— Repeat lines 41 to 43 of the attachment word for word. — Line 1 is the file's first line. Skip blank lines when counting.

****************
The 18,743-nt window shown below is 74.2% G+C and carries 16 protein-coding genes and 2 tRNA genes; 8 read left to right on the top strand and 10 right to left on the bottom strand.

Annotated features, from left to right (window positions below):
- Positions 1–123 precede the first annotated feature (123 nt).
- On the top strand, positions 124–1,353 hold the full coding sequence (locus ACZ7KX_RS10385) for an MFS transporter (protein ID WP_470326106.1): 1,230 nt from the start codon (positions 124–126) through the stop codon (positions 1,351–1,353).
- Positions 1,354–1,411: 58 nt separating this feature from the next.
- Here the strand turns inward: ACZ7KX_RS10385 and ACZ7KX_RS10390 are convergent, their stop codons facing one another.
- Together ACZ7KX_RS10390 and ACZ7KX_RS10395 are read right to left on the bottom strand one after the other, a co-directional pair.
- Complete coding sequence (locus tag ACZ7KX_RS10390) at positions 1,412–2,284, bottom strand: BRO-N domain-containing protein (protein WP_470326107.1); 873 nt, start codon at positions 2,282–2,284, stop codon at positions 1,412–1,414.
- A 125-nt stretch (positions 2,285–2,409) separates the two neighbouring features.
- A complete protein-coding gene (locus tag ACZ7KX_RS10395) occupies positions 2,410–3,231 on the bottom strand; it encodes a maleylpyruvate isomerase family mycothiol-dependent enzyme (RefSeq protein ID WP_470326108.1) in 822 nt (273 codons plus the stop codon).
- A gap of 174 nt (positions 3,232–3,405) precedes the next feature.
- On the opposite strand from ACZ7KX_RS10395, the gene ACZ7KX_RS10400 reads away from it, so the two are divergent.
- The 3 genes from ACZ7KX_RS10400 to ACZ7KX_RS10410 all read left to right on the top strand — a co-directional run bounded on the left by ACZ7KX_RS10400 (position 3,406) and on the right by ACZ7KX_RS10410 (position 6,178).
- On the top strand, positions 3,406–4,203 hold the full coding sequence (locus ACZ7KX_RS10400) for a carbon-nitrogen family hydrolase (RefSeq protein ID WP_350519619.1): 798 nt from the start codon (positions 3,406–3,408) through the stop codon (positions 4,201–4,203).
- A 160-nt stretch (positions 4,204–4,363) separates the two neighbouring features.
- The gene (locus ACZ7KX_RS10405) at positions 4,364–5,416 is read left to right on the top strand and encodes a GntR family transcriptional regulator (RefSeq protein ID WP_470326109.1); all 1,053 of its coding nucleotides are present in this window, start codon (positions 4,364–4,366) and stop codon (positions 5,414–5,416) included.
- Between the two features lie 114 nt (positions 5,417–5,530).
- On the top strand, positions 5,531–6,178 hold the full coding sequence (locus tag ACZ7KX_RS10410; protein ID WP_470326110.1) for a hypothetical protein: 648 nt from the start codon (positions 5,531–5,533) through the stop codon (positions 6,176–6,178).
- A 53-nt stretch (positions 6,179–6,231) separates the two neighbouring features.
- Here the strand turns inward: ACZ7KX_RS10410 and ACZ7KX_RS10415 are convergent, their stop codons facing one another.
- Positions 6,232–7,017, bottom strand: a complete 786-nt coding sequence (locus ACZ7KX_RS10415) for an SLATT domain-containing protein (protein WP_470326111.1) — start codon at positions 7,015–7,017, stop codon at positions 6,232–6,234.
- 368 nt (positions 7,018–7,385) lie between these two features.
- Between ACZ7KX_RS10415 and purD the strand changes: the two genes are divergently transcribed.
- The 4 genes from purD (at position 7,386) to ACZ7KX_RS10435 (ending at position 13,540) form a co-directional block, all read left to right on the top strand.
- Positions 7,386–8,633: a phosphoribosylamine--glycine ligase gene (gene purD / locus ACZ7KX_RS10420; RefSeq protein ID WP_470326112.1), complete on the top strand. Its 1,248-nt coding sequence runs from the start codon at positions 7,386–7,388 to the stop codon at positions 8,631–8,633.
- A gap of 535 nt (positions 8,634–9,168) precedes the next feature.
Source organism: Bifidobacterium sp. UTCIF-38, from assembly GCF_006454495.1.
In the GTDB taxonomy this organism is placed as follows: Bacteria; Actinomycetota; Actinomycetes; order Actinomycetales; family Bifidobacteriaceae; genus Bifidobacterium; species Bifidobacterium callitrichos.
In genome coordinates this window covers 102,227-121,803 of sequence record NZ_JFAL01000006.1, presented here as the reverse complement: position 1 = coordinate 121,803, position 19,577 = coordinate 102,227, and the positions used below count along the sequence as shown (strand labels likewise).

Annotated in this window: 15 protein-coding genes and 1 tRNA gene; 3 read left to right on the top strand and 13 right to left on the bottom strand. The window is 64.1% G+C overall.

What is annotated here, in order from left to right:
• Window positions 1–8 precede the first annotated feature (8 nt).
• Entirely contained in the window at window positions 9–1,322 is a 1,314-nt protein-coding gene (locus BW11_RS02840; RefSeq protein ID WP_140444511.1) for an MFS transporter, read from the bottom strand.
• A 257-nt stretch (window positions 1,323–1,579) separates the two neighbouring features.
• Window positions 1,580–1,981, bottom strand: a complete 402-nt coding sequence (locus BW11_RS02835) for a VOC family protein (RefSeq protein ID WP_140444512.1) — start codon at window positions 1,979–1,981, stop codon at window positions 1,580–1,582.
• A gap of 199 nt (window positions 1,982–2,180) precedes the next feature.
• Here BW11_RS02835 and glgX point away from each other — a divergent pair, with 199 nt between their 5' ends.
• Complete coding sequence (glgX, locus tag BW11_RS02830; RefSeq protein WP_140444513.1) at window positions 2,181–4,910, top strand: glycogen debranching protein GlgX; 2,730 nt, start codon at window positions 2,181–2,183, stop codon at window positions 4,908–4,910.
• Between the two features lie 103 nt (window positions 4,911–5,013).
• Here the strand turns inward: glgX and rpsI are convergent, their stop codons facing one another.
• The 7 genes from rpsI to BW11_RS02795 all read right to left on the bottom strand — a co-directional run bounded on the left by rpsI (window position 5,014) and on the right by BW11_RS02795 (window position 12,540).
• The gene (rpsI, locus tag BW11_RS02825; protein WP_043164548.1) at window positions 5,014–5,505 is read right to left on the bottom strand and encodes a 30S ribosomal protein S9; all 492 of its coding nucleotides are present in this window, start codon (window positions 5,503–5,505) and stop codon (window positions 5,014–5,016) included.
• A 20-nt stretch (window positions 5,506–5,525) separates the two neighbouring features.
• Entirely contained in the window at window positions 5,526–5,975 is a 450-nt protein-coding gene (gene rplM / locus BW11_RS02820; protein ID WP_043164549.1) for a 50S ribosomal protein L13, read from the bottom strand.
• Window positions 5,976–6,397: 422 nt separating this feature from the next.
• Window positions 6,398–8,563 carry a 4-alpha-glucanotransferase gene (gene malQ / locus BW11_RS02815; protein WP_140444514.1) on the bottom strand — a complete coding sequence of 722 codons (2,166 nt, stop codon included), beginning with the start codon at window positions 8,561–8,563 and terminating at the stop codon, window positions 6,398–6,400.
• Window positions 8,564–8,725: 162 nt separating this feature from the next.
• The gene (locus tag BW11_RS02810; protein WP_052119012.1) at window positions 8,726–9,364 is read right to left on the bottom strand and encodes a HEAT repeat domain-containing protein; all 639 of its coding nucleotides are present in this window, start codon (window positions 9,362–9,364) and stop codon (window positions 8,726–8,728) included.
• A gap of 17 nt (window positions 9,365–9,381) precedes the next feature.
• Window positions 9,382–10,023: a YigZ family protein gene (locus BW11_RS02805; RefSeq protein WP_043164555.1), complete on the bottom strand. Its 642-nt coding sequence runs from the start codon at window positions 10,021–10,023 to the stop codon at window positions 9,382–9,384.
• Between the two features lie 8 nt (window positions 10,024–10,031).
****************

• The 7 genes from rpsI to BW11_RS02795 all read right to left on the bottom strand — a co-directional run bounded on the left by rpsI (window position 5,014) and on the right by BW11_RS02795 (window position 12,540).
• The gene (rpsI, locus tag BW11_RS02825; protein WP_043164548.1) at window positions 5,014–5,505 is read right to left on the bottom strand and encodes a 30S ribosomal protein S9; all 492 of its coding nucleotides are present in this window, start codon (window positions 5,503–5,505) and stop codon (window positions 5,014–5,016) included.
• A 20-nt stretch (window positions 5,506–5,525) separates the two neighbouring features.